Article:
Anne-Marie Culhane of Tidelines emerges from the Exe with Samantha. Photograph by Jenny Steer.

The third of Creative Peninsula’s artistic commissions was Salmon Run, by Tidelines. Salmon Run was conceived as a community relay run event, combining art, design, science and performance – and running! The event was designed to celebrate the epic journey of the Atlantic salmon up and along the River Exe, from Exmouth to Tarr Steps on Exmoor, drawing attention to the plight of the species, whose numbers have crashed catastrophically over the past fifty years.

The start of the run in Exmouth. Photograph by Jenny Steer.

On 25 September 2022, groups of relay runners carried a hand-crafted salmon baton from the sea up the river from Exmouth to the salmon’s spawning ground at Tarr Steps. The relay included seven changeovers, allowing for some longer and some shorter runs for participants, who varied in age from young children to more seasoned athletes. At each changeover an invocation written by artists Anne-Marie Culhane and Jo Salter was read out by performer Tony Lidington as the baton was passed from group to group. Information and stories about these remarkable and at-risk creatures whose history is intertwined with the city of Exeter was present at two of the ‘handover’ locations. These salmon guides were from Royal Albert Memorial Museum, Westcountry Rivers Trust and University of Exeter and as well as from local salmon fishers and anglers. A ‘Salmon Run’ podcast shared these stories through the voices of an angler, an ex-net fisherman, a salmon expert, fisheries scientists, a historian and natural history curator and participants were encouraged to listen before running.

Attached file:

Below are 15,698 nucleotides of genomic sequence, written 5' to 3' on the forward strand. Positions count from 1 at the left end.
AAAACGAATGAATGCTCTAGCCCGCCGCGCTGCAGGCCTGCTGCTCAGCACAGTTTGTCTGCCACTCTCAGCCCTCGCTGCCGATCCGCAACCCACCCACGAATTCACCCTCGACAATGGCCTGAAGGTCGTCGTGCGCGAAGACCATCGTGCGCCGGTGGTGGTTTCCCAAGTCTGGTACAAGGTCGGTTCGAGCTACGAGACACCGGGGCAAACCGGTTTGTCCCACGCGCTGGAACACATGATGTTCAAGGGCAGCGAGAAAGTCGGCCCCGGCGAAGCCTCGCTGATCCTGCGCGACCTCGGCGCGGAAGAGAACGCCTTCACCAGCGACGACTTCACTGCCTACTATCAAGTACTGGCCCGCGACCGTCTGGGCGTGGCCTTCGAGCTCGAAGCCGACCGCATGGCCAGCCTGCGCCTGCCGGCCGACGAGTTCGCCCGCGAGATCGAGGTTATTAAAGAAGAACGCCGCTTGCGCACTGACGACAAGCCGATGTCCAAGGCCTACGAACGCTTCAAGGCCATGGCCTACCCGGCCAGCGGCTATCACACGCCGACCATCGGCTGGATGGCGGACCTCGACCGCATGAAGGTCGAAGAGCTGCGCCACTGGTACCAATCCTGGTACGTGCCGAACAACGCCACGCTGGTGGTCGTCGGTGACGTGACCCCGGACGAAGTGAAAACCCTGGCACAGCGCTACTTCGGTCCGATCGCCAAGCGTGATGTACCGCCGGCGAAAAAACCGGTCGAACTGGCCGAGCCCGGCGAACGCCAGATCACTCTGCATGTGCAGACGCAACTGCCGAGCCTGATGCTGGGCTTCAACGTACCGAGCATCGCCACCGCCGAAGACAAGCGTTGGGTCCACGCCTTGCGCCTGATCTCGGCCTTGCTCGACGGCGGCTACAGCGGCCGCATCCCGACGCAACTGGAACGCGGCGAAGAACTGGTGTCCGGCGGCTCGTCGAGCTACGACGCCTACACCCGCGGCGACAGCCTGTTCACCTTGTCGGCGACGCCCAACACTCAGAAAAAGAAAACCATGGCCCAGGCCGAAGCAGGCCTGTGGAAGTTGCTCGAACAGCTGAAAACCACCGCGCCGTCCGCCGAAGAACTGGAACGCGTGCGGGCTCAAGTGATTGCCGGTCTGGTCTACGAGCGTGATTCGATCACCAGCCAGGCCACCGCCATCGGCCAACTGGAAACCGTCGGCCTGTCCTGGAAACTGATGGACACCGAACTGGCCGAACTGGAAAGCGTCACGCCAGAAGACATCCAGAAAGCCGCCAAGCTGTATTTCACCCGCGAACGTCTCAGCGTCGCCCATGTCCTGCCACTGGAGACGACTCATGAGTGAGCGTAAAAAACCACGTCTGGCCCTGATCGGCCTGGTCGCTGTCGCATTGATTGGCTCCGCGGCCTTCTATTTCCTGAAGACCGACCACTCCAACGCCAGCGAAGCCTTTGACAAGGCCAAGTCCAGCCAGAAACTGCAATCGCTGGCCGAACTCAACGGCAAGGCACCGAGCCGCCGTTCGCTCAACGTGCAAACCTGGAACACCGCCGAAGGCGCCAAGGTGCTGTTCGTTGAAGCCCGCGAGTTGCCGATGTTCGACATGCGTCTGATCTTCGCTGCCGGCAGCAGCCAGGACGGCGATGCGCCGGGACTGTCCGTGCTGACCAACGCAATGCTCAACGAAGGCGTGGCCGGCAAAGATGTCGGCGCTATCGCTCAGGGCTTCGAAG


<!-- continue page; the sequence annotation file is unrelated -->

Photography by Jenny Steer.

Salmon Run aimed to make graspable the upstream journey of the fish. It put the endeavours of the running person alongside the swimming fish, who finds more and more obstacles in its way as it attempts to ascend the Exe. The exertion of the person in the weather outside became an attempt to acknowledge the challenge of empathising with the plight of another kind of living creature. In helpful respects, the differences between the person and the fish became clearer in the effort to learn; participants considered the wellbeing of the aerial atmosphere in which we run, the water through which a fish must swim. We reached for a sense of change and thought about interventions that could change the course of a river, the journey of a fish.

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Photography by Jenny Steer.

You can read more about Tidelines’ initial research for the project on their blog, here, and Tidelines’ own report on the day here.

Salmon Run was commissioned and funded by Creative Peninsula and Creative Arc (a partnership of the Royal Albert Memorial Museum, Exeter City Council and the University of Exeter).

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The arrival of the salmon at Tarr Steps. Photograph by Jenny Steer.